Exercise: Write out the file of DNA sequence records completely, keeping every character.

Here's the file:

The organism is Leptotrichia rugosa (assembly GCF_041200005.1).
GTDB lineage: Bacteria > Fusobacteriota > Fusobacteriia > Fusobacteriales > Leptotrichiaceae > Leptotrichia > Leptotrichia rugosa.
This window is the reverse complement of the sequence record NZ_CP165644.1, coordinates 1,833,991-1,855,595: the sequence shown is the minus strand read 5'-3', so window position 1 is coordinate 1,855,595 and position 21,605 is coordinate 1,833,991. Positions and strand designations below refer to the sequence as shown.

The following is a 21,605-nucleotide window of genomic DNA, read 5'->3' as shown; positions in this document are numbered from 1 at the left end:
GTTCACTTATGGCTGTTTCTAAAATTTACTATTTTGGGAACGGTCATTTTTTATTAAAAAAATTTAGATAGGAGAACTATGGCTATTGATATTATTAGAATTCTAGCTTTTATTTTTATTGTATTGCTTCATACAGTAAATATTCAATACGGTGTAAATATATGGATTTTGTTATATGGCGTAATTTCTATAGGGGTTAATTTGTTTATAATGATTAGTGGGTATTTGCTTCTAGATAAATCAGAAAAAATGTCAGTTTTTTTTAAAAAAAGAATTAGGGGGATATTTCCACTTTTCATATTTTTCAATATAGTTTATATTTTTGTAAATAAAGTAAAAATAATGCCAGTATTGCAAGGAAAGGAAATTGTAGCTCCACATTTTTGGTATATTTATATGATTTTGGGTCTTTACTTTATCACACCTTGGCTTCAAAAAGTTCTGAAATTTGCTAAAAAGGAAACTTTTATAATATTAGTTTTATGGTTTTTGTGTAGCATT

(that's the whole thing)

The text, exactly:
The organism is Leptotrichia rugosa (assembly GCF_041200005.1).
GTDB lineage: Bacteria > Fusobacteriota > Fusobacteriia > Fusobacteriales > Leptotrichiaceae > Leptotrichia > Leptotrichia rugosa.
This window is the reverse complement of the sequence record NZ_CP165644.1, coordinates 1,833,991-1,855,595: the sequence shown is the minus strand read 5'-3', so window position 1 is coordinate 1,855,595 and position 21,605 is coordinate 1,833,991. Positions and strand designations below refer to the sequence as shown.

The following is a 21,605-nucleotide window of genomic DNA, read 5'->3' as shown; positions in this document are numbered from 1 at the left end:
GTTCACTTATGGCTGTTTCTAAAATTTACTATTTTGGGAACGGTCATTTTTTATTAAAAAAATTTAGATAGGAGAACTATGGCTATTGATATTATTAGAATTCTAGCTTTTATTTTTATTGTATTGCTTCATACAGTAAATATTCAATACGGTGTAAATATATGGATTTTGTTATATGGCGTAATTTCTATAGGGGTTAATTTGTTTATAATGATTAGTGGGTATTTGCTTCTAGATAAATCAGAAAAAATGTCAGTTTTTTTTAAAAAAAGAATTAGGGGGATATTTCCACTTTTCATATTTTTCAATATAGTTTATATTTTTGTAAATAAAGTAAAAATAATGCCAGTATTGCAAGGAAAGGAAATTGTAGCTCCACATTTTTGGTATATTTATATGATTTTGGGTCTTTACTTTATCACACCTTGGCTTCAAAAAGTTCTGAAATTTGCTAAAAAGGAAACTTTTATAATATTAGTTTTATGGTTTTTGTGTAGCATT